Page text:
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Ministry Statements and Speeches 2010

Informal Consultations of the Plenary - System-Wide Coherence: Governance and Funding

Statement byJim McLay, Permanent Representative on behalf of CANZ, 12 February 2010

Mr. President,

I have the privilege of speaking today on behalf of Australia, Canada and New Zealand.

Thank you for convening this first thematic informal on governance and funding, and for providing further details on the work plan, for which you have our support. CANZ is committed to constructively engaging in both governance and funding discussions. We are active in many of the governing bodies of the UN’s operational activities, and collectively contributed almost 7% or $1 billion of Member States’ contributions in 2007.

As we noted at the last meeting, meaningful impact can be achieved in the coherence and effectiveness of governing bodies, especially by improving their working methods. Legislation is not the problem. The established roles and responsibilities between the General Assembly, ECOSOC and the Executive Boards are clearly established through various resolutions, among them 48/162. This presents a sound and logical division of labour. Nonetheless, we see existing challenges in implementing this division of labour. The working methods of the various governing bodies can be improved to enhance coherence - both within and between these bodies – to arrive at decision-making that better meets country-level demands.

1. Decisions need to better meet the needs and demands the UN faces at country level. One commonly heard challenge is that decisions at the central level are not keeping pace with the demands the UN faces at country level.

 2. Various approaches are used by Member States to implement the established division of labour by how they engage in each governing body. Often this can lead to inconsistent decisions and practices of the governing bodies

3. Common country program approvals, which we believe requires a coherent process. We intend to share further suggestions in this area during subsequent sessions

Turning to our first point - remedying the gap between demands at the country level and intergovernmental decisions taken at the central level - we suggest the following

Mr. President,

The issue of funding of operational activities is becoming increasingly complex. More reflection and analysis is needed to find meaningful ways forward. The Secretary General’s report on funding statistics makes it clear that general statements on core and non-core resources need to evolve. The demands on the UN’s operational activities are changing across the spectrum of development, transition and humanitarian areas. What we need to assess is whether the system’s funding is allowing it to respond more effectively to these demands.

According to the most recent report on funding statistics, there is growing demand for the UN’s services at country level. The nature of the demands at the global and country levels is also changing. In order to respond to these new demands and opportunities, the UN system has been pragmatic and diversified its income streams. It has become better at mobilizing resources, the majority through non-core resources. These mechanisms include global programs, multi-donor thematic funds, country-level resource mobilization, system-wide funds and an expansion of the financial base, including substantial resources from developing countries. We won’t go into all of the details here, but they are described in the version of the statement being circulated.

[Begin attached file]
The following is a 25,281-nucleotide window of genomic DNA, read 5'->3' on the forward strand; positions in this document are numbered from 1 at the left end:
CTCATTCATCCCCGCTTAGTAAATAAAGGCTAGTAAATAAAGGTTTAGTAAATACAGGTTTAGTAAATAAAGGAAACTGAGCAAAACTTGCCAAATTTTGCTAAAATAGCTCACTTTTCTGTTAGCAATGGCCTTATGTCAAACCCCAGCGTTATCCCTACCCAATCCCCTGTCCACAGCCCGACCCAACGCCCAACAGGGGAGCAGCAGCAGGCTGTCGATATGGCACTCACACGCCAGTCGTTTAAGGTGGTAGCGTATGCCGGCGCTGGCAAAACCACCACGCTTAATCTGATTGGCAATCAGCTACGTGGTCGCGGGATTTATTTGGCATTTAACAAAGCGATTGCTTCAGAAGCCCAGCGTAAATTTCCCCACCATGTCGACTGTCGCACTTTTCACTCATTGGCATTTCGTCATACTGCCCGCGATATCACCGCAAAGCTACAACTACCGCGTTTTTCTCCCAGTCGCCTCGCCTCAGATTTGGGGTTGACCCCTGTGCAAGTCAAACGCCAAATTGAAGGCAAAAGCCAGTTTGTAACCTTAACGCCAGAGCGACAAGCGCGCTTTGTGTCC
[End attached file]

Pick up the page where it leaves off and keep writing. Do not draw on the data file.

Mr. President, the system is evolving to meet its new mandates and demands, and we must recognize that we collectively have encouraged it to develop new mechanisms to respond to these. Perhaps, however, there are some questions we should be exploring through these discussions on funding. For example -

1. Do all of these funding sources complement and align with agencies’ specific strategic plans and are these new sources of resources aligned with program countries’ priorities and with their leadership?

2. We need to analyze each form of funding to look at their level of predictability and stability – perhaps there are mechanisms we can use to enhance this?

3. What impact do different income streams have on programme planning and results? Are there ways that we can reduce the burdens associated with multiple funding sources for both the UN system and program countries?

Mr. President

We recognize that these are complex issues. We offer these questions as areas for potential reflection that could help in finding the right path in the area of funding. CANZ is committed to engaging with all delegations on these and other concerns to find pragmatic and meaningful solutions to support the UN system’s impact at country level.

Thank you

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